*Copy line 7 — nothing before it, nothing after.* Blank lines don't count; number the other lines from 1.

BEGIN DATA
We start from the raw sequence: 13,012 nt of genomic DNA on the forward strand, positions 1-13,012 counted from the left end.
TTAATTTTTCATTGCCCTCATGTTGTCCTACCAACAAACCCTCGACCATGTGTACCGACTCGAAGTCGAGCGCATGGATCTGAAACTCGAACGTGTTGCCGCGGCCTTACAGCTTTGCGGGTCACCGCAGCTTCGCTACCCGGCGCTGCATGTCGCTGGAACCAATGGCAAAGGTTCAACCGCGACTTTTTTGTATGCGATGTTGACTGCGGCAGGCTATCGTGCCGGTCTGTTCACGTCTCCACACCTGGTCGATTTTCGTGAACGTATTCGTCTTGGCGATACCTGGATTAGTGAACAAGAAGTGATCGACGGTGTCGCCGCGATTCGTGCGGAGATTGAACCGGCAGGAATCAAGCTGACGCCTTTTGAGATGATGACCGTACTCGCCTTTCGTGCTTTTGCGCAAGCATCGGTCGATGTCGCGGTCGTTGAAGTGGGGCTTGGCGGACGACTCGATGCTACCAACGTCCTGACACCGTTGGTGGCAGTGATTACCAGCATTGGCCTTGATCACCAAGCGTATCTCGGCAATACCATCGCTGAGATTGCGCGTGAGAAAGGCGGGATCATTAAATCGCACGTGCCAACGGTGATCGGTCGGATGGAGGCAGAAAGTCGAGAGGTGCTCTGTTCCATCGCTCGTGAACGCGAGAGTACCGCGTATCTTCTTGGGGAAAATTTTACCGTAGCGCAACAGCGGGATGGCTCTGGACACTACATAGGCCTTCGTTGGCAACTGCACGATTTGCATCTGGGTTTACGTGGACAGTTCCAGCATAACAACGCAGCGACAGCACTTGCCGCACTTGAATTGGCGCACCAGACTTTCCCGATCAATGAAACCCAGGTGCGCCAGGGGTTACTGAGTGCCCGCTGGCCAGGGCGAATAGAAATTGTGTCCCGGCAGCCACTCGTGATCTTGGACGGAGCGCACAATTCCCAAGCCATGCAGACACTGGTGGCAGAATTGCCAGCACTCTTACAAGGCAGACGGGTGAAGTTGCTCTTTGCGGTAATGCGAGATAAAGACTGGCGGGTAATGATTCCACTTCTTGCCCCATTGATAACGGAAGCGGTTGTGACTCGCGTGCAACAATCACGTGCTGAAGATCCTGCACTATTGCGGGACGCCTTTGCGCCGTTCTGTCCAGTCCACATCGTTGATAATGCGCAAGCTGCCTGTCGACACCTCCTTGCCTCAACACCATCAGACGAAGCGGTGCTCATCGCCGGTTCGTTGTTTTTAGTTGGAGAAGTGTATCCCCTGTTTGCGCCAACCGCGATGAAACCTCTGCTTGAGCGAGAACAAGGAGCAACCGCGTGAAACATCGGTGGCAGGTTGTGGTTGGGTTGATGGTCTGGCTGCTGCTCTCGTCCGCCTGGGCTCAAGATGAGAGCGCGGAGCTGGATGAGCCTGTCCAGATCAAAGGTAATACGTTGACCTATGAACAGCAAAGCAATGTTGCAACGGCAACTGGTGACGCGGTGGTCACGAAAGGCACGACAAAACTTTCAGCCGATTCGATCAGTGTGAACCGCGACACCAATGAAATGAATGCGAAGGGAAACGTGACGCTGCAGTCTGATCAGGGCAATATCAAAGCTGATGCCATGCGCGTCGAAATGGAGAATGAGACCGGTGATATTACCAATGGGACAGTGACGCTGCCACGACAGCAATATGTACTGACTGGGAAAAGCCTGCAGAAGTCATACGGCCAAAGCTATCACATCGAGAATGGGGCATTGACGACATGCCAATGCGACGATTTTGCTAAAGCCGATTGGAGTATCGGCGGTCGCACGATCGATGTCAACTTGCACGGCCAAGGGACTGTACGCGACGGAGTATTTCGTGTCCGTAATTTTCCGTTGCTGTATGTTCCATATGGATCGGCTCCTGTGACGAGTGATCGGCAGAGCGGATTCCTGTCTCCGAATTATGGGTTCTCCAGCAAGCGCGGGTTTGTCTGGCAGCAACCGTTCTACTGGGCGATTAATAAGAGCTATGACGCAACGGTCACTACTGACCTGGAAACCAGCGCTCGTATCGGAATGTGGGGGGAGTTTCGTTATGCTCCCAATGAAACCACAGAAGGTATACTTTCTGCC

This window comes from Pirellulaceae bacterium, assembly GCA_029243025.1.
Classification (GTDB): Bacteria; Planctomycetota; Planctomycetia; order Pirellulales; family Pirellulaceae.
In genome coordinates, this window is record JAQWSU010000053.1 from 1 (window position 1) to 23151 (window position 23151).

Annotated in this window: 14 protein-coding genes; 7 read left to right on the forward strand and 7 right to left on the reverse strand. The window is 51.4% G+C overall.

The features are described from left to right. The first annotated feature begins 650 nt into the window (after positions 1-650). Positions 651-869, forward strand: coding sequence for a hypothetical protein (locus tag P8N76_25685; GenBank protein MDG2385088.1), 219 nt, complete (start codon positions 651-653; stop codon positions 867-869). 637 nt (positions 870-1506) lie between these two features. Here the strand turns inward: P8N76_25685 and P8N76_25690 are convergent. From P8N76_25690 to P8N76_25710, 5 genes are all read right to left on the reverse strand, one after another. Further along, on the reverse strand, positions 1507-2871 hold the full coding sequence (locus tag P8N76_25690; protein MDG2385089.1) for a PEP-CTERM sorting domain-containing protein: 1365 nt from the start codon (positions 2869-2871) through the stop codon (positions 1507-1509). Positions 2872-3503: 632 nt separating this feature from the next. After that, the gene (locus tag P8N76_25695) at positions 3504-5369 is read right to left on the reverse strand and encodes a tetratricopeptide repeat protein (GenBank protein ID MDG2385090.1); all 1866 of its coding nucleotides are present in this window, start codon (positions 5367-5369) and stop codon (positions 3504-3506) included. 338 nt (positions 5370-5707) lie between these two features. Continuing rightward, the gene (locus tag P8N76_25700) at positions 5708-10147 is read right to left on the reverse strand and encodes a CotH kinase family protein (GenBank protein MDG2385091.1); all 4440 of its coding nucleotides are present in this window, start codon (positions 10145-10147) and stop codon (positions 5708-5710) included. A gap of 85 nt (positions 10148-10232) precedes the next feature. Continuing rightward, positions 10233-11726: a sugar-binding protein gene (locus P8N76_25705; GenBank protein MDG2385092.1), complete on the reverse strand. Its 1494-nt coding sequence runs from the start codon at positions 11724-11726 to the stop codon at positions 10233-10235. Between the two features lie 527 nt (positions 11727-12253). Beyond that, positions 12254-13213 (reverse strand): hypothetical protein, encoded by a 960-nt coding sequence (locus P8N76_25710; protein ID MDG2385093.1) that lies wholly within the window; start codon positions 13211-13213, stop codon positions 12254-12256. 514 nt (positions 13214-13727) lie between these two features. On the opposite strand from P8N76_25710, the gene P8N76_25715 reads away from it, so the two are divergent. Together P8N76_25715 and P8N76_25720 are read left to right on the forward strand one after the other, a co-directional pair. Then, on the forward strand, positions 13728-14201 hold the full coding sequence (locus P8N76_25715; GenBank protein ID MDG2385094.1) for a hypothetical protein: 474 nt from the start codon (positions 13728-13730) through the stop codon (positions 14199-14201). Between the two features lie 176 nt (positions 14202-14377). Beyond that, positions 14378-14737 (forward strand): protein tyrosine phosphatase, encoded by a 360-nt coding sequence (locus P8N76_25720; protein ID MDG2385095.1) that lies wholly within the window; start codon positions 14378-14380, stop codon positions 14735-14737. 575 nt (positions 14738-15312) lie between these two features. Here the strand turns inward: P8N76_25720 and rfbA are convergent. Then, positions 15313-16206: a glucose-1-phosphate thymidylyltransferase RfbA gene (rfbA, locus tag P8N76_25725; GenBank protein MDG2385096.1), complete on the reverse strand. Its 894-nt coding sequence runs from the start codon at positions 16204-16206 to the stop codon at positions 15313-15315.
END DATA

The features are described from left to right. The first annotated feature begins 650 nt into the window (after positions 1-650). Positions 651-869, forward strand: coding sequence for a hypothetical protein (locus tag P8N76_25685; GenBank protein MDG2385088.1), 219 nt, complete (start codon positions 651-653; stop codon positions 867-869). 637 nt (positions 870-1506) lie between these two features. Here the strand turns inward: P8N76_25685 and P8N76_25690 are convergent. From P8N76_25690 to P8N76_25710, 5 genes are all read right to left on the reverse strand, one after another. Further along, on the reverse strand, positions 1507-2871 hold the full coding sequence (locus tag P8N76_25690; protein MDG2385089.1) for a PEP-CTERM sorting domain-containing protein: 1365 nt from the start codon (positions 2869-2871) through the stop codon (positions 1507-1509). Positions 2872-3503: 632 nt separating this feature from the next. After that, the gene (locus tag P8N76_25695) at positions 3504-5369 is read right to left on the reverse strand and encodes a tetratricopeptide repeat protein (GenBank protein ID MDG2385090.1); all 1866 of its coding nucleotides are present in this window, start codon (positions 5367-5369) and stop codon (positions 3504-3506) included. 338 nt (positions 5370-5707) lie between these two features. Continuing rightward, the gene (locus tag P8N76_25700) at positions 5708-10147 is read right to left on the reverse strand and encodes a CotH kinase family protein (GenBank protein MDG2385091.1); all 4440 of its coding nucleotides are present in this window, start codon (positions 10145-10147) and stop codon (positions 5708-5710) included. A gap of 85 nt (positions 10148-10232) precedes the next feature. Continuing rightward, positions 10233-11726: a sugar-binding protein gene (locus P8N76_25705; GenBank protein MDG2385092.1), complete on the reverse strand. Its 1494-nt coding sequence runs from the start codon at positions 11724-11726 to the stop codon at positions 10233-10235. Between the two features lie 527 nt (positions 11727-12253). Beyond that, positions 12254-13213 (reverse strand): hypothetical protein, encoded by a 960-nt coding sequence (locus P8N76_25710; protein ID MDG2385093.1) that lies wholly within the window; start codon positions 13211-13213, stop codon positions 12254-12256. 514 nt (positions 13214-13727) lie between these two features. On the opposite strand from P8N76_25710, the gene P8N76_25715 reads away from it, so the two are divergent. Together P8N76_25715 and P8N76_25720 are read left to right on the forward strand one after the other, a co-directional pair. Then, on the forward strand, positions 13728-14201 hold the full coding sequence (locus P8N76_25715; GenBank protein ID MDG2385094.1) for a hypothetical protein: 474 nt from the start codon (positions 13728-13730) through the stop codon (positions 14199-14201). Between the two features lie 176 nt (positions 14202-14377). Beyond that, positions 14378-14737 (forward strand): protein tyrosine phosphatase, encoded by a 360-nt coding sequence (locus P8N76_25720; protein ID MDG2385095.1) that lies wholly within the window; start codon positions 14378-14380, stop codon positions 14735-14737. 575 nt (positions 14738-15312) lie between these two features. Here the strand turns inward: P8N76_25720 and rfbA are convergent. Then, positions 15313-16206: a glucose-1-phosphate thymidylyltransferase RfbA gene (rfbA, locus tag P8N76_25725; GenBank protein MDG2385096.1), complete on the reverse strand. Its 894-nt coding sequence runs from the start codon at positions 16204-16206 to the stop codon at positions 15313-15315.